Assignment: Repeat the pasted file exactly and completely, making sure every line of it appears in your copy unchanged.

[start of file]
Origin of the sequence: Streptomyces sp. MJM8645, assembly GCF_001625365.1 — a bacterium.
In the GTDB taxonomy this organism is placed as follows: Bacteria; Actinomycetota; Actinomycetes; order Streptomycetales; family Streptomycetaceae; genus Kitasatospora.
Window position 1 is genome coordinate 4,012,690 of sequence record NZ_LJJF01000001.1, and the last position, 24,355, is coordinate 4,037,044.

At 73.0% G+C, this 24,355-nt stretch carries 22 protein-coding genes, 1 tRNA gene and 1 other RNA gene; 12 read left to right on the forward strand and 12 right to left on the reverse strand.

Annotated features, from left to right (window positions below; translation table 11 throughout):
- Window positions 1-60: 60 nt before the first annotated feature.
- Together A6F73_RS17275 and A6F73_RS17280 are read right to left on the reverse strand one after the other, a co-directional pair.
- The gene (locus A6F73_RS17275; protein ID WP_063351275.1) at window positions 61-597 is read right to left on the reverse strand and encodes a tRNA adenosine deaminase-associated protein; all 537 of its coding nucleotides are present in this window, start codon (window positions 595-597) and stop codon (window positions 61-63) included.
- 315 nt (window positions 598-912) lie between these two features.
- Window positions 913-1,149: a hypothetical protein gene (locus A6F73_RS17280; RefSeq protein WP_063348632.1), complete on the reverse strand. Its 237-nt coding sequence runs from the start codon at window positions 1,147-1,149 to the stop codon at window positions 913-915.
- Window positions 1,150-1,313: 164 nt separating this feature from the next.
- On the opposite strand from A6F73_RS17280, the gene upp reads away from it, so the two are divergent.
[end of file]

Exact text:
Origin of the sequence: Streptomyces sp. MJM8645, assembly GCF_001625365.1 — a bacterium.
In the GTDB taxonomy this organism is placed as follows: Bacteria; Actinomycetota; Actinomycetes; order Streptomycetales; family Streptomycetaceae; genus Kitasatospora.
Window position 1 is genome coordinate 4,012,690 of sequence record NZ_LJJF01000001.1, and the last position, 24,355, is coordinate 4,037,044.

At 73.0% G+C, this 24,355-nt stretch carries 22 protein-coding genes, 1 tRNA gene and 1 other RNA gene; 12 read left to right on the forward strand and 12 right to left on the reverse strand.

Annotated features, from left to right (window positions below; translation table 11 throughout):
- Window positions 1-60: 60 nt before the first annotated feature.
- Together A6F73_RS17275 and A6F73_RS17280 are read right to left on the reverse strand one after the other, a co-directional pair.
- The gene (locus A6F73_RS17275; protein ID WP_063351275.1) at window positions 61-597 is read right to left on the reverse strand and encodes a tRNA adenosine deaminase-associated protein; all 537 of its coding nucleotides are present in this window, start codon (window positions 595-597) and stop codon (window positions 61-63) included.
- 315 nt (window positions 598-912) lie between these two features.
- Window positions 913-1,149: a hypothetical protein gene (locus A6F73_RS17280; RefSeq protein WP_063348632.1), complete on the reverse strand. Its 237-nt coding sequence runs from the start codon at window positions 1,147-1,149 to the stop codon at window positions 913-915.
- Window positions 1,150-1,313: 164 nt separating this feature from the next.
- On the opposite strand from A6F73_RS17280, the gene upp reads away from it, so the two are divergent.